|Title||The Book of the Tales of Caunterbury, Prologue, LI. 1-12|
|Collection||Crafts Study Centre|
|Description||One sheet of a draft, written in brown ink, in a hand based on a fourteenth-century book hand, on paper.|
|Id Number Current Accession||C.86.91.1|
|Subject||calligraphy, draft, literature|
|Measurements||30.4 x 31.9 centimetres|
|Material||ink on paper|
|History||Draft of the main text for a broadside (Victoria and Albert Museum, L.1879-1964, see 2/729). Written for presentation to Miss Louisa Puller from the Society of Scribes and Illuminators, whose Secretary, Miss Walker, had wriiten to Johnston on 22 March raising the possibility of the commission. On 21 April Johnston made his first experiments with ink and 'writing 12 lines in 1380 Book Hand'. On 22 April he 'planned and cut vellum...wrote 12 lines (smudged some)', and on 23 April he 'cleaned up smudge, tidied up, wrote red headline, correction, etc, and (planning) wording of Rubric'. On 25 April he finished the wording of the rubric, 'ruled and wrote rubric... tried to do flourishes after, rather late, and did them poorly)'. Next day, 26 April, he 'erased parts of flourishes.. and rewrote successfully...mending letters and other finishing touches'. He then made a board for the manuscript, and mounted it with vellum ties. The manuscript was sent off by Special Delivery on 27 April. Johnston's fee for the manuscript, paid on 4 May, was £5 which, after expenses had been deducted, left £4 4s 2d.
Johnston's explanatory colophon includes, on the technical character of the manuscript: "...transcribed in a free copy of an English Book Hand of about 1380 A.D. Though in its size the writing is about four times as tall as the 1380 Book Hand (in Chaucer's time the twelve lines might have been written in a space of about five square inches), yet the shapes of the Letters may be taken as somewhat like the characters in which the Tales must first have been written in a Book".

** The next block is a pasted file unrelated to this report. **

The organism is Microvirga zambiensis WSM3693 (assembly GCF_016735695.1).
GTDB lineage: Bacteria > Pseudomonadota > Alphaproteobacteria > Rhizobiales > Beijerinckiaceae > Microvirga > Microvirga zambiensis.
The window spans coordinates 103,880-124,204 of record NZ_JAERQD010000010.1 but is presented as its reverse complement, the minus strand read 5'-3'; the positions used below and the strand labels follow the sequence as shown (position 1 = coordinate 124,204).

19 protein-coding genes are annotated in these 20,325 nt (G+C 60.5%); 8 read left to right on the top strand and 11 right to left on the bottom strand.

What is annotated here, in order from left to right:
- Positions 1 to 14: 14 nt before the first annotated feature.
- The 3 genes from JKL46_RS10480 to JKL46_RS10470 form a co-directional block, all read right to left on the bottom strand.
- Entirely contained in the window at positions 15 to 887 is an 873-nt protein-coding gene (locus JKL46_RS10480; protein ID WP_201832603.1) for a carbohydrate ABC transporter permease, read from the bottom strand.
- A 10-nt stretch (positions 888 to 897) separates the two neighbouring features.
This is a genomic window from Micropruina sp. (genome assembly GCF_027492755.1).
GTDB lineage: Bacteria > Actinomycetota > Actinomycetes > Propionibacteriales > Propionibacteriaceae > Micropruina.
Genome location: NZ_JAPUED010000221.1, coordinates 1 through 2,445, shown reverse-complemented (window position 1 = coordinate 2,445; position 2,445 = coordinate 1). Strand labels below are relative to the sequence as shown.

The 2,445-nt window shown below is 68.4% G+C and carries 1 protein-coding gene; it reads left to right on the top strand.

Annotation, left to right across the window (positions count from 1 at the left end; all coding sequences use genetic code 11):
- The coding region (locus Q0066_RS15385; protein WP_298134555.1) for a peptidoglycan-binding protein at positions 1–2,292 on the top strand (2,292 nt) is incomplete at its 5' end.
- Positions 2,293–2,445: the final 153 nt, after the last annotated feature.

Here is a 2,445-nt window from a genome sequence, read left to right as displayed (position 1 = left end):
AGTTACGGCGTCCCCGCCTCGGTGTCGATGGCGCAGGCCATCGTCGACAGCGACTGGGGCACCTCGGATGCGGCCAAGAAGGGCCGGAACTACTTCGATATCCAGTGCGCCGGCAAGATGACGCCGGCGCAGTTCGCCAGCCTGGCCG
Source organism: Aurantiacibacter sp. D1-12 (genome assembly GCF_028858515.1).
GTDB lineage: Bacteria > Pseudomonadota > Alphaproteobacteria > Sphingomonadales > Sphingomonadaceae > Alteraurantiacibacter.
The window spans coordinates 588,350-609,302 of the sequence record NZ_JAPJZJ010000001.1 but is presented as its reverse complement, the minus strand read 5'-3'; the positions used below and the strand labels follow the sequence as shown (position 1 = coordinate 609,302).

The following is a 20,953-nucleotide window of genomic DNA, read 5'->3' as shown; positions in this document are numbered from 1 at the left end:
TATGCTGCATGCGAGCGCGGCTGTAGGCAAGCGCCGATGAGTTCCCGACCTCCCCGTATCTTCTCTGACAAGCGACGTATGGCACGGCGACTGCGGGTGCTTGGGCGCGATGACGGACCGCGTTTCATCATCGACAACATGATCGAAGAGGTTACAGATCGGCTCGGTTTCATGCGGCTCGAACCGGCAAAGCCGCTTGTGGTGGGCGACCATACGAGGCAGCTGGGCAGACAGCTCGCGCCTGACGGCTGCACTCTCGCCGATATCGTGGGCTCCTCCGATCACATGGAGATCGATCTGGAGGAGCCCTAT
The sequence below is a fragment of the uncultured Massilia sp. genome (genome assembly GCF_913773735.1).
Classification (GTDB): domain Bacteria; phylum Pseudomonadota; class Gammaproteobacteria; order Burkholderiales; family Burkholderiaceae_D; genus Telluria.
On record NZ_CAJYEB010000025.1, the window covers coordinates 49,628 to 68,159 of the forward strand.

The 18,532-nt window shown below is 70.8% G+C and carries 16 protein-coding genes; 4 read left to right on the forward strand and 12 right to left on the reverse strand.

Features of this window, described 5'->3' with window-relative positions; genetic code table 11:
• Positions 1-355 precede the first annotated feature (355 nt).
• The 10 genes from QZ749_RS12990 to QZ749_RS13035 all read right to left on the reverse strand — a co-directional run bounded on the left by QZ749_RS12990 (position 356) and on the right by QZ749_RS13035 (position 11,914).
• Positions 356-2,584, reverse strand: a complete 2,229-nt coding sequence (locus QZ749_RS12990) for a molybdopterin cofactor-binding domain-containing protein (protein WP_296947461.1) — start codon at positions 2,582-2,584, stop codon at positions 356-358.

With characteristic humour Johnston added a Chaucerian colophon, which read:
Twelue lines hir late Scriueyn for to yelde,
Edward a scribe, by ordre of ye yelde,
In nineteen hundred twenty seuen Aprille,
Wrote out with yren and with fowles Quille.
On 16 May 1927 Johnston lectured to the Society of Scribes and Illuminators, 'taking the Chaucer MS as a theme'. His notes for this lecture, 2/336, revert, towards the end, to the Chaucer manuscript:
Now to go back to what we may call the imaginative or creative side - the attempt to visualise what the Thing is and decide, as far as possible, what we will do in making the Thing - such as Miss Puller's Chaucer MS.
1. I thought of these lines as writ large to make a panel wall inscription in my imitation contemporary Book Hand.
This hand I had to learn some years ago to supply a final page to a copy of Gower's Confessio Amantis of c. 1380 A.D.
The words were to be made as like their first appearance (except in size) as I could make them.
Miss Puller might not have liked only five square inches so much, and I note the probable original size for accuracy of vision - incidentally this note may answer the critic who says the MS. is not a likeness.
|Rights Owner||Andrew and Angela Johnston/Crafts Study Centre 2004|
|Style Period Period||1920s|